Category: Recent Articles
Some of my fondest childhood memories revolve around my neighbor’s trampoline. It was an unsafe, wide open, enormous monstrosity of a trampoline. There was no net (this was the 60s after all), the springs were exposed and really good at snagging errant body parts, and it was conveniently located right next to a 5 foot wall that we’d jump from. I mean, how could you not? It was right there.
You’d bounce for hours, you’d bounce till your calves were on fire. You’d spend hours trying to perfect the front flip, and then the back flip. You’d have death matches where you and another guy would fly at each other from opposite ends of the trampoline, colliding in mid air and trying to knock the other on his back. We called it jousting.
Thankfully, there were no catastrophic injuries. No concussions, no hyperextended knees, no torn ligaments. I can’t even recall a broken bone.
I was researching natural remedies for some dental problems I’ve been experiencing, and I came across the idea of chewing mastic gum. The more I looked into it, the more supposed benefits I discovered. I’m intrigued! Before I try it for myself, have you looked into mastic gum at all? What’s your take?
— Bill W.
Thanks for the question. Yes, I have looked into mastic gum, and there’s something to it. Looking back, I’m surprised I haven’t written about it already. A bunch of research suggests that mastic gum might help not only with oral health but also with a variety of other issues, including:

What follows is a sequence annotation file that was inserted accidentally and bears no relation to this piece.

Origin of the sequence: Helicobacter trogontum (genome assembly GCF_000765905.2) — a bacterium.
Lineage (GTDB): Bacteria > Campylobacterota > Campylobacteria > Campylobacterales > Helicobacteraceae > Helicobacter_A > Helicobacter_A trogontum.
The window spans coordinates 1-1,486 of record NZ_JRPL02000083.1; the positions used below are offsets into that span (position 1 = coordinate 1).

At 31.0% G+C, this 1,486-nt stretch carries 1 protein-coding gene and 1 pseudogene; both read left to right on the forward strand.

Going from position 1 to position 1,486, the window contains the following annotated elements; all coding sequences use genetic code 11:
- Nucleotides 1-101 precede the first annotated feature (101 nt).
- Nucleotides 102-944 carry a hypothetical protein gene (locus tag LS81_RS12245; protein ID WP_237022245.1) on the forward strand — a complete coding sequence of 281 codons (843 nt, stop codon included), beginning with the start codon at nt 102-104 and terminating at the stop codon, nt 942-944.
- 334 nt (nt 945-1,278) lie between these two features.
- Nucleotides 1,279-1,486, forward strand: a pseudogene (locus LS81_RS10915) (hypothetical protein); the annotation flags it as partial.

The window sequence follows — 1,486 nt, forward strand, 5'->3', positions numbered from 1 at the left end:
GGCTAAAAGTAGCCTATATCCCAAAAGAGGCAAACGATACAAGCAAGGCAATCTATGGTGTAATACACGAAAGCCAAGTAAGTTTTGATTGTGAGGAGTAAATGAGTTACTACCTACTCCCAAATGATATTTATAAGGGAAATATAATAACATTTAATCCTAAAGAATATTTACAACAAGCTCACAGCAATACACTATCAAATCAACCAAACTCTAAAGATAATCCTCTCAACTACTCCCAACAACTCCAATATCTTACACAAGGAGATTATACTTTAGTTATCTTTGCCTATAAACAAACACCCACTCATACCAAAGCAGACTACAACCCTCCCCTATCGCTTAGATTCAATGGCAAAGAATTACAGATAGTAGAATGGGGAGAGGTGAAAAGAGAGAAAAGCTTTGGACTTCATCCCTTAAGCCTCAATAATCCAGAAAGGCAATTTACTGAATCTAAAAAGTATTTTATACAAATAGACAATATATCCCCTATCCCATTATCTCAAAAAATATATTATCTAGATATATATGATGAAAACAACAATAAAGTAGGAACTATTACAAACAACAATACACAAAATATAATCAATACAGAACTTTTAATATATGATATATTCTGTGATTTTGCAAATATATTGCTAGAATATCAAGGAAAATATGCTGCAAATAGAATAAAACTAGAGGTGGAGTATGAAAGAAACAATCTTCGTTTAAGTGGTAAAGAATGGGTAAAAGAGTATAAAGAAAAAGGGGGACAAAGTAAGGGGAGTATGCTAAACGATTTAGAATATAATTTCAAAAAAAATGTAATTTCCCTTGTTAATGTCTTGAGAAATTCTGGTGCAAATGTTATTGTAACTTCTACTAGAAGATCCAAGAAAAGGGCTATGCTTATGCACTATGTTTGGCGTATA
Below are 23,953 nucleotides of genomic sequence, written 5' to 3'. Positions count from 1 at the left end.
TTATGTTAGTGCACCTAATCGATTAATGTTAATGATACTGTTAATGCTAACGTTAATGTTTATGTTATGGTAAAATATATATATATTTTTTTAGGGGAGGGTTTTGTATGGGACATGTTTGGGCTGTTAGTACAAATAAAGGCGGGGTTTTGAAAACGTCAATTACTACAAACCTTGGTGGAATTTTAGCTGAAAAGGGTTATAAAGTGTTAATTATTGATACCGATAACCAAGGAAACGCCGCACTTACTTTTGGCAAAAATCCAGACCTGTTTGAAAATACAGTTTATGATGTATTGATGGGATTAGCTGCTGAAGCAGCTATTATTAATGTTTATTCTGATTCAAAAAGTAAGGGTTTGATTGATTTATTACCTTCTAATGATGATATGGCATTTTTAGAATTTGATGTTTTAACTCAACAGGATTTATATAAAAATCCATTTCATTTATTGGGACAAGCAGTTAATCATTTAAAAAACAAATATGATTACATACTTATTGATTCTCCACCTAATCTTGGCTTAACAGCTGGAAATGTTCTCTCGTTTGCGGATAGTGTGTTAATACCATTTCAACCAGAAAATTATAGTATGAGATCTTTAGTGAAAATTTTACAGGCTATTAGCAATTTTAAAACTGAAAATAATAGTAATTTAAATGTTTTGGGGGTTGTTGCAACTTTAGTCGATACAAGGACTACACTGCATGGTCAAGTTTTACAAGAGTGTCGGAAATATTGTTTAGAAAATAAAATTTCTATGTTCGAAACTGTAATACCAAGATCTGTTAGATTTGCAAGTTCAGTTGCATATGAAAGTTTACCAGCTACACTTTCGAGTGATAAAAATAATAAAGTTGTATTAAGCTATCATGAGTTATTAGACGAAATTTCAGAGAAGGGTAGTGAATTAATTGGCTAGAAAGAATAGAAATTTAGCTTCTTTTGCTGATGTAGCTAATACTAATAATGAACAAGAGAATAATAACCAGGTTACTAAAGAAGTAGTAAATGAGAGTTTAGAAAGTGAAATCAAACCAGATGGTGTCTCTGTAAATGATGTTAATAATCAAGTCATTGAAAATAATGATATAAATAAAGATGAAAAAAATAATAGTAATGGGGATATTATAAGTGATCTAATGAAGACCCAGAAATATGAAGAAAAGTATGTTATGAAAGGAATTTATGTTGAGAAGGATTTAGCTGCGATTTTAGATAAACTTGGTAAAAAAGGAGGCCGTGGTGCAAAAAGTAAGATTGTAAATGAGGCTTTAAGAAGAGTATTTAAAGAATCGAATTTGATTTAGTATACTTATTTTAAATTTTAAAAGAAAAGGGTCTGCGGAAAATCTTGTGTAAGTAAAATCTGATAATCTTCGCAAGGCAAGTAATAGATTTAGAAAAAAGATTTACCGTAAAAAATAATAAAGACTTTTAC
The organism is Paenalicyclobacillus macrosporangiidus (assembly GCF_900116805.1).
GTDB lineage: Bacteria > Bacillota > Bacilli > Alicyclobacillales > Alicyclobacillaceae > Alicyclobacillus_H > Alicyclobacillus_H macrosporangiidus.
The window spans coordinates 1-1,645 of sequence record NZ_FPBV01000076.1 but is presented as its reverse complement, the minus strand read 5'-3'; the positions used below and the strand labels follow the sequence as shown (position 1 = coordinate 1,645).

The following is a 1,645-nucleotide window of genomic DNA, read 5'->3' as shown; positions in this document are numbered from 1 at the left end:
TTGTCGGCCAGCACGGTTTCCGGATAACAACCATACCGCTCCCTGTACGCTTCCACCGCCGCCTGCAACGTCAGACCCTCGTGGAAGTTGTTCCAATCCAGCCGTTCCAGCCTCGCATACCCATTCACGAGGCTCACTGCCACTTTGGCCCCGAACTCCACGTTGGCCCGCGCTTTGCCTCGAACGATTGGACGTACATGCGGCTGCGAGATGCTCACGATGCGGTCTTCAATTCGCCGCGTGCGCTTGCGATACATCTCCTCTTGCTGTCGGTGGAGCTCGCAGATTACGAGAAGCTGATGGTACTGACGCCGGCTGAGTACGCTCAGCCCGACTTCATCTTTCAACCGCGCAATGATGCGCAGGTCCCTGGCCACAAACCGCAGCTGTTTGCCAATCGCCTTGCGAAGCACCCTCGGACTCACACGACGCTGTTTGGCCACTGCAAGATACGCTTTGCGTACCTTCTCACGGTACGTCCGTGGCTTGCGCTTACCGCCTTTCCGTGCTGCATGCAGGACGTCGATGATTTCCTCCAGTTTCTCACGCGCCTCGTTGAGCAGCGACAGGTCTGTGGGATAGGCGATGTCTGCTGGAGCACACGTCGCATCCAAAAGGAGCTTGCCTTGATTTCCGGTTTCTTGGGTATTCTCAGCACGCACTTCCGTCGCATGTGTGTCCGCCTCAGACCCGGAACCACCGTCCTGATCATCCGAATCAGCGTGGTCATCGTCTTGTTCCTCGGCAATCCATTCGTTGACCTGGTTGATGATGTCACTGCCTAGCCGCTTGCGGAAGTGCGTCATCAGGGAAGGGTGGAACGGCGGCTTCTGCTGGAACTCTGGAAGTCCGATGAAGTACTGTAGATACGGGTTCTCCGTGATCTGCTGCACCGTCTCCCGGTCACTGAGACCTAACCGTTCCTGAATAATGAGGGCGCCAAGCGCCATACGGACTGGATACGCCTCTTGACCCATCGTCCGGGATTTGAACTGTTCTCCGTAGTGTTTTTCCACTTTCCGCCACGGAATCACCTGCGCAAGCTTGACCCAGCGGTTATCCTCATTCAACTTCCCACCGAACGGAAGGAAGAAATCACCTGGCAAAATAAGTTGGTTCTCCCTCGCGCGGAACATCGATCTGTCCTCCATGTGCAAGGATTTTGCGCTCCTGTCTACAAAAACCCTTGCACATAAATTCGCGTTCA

Mastic gum came back on my radar recently with the renewed interest in proper breathing, spurred by Wim Hof and the publication of books like James Nestor’s Breath. To make a long story short, modern humans’ facial anatomy has changed significantly since the advent of farming and grain-based diets. As food got mushier, jaws became weaker, faces narrower, and airways more constricted. The end result is that although humans evolved to breathe almost exclusively through their noses, many people chronically mouth breathe now, potentially contributing to a host of modern health problems.
Now that the world is opening back up (well… in some places), we’re eating out more, going to more parties, and returning to a “new” new normal that sometimes leaves us (or our partners) struggling to find balance. In this week’s Ask a Health Coach, Erin is here to answer your questions about all this, plus much more. Got something to ask? Post your question in the comments or in our Mark’s Daily Apple Facebook group.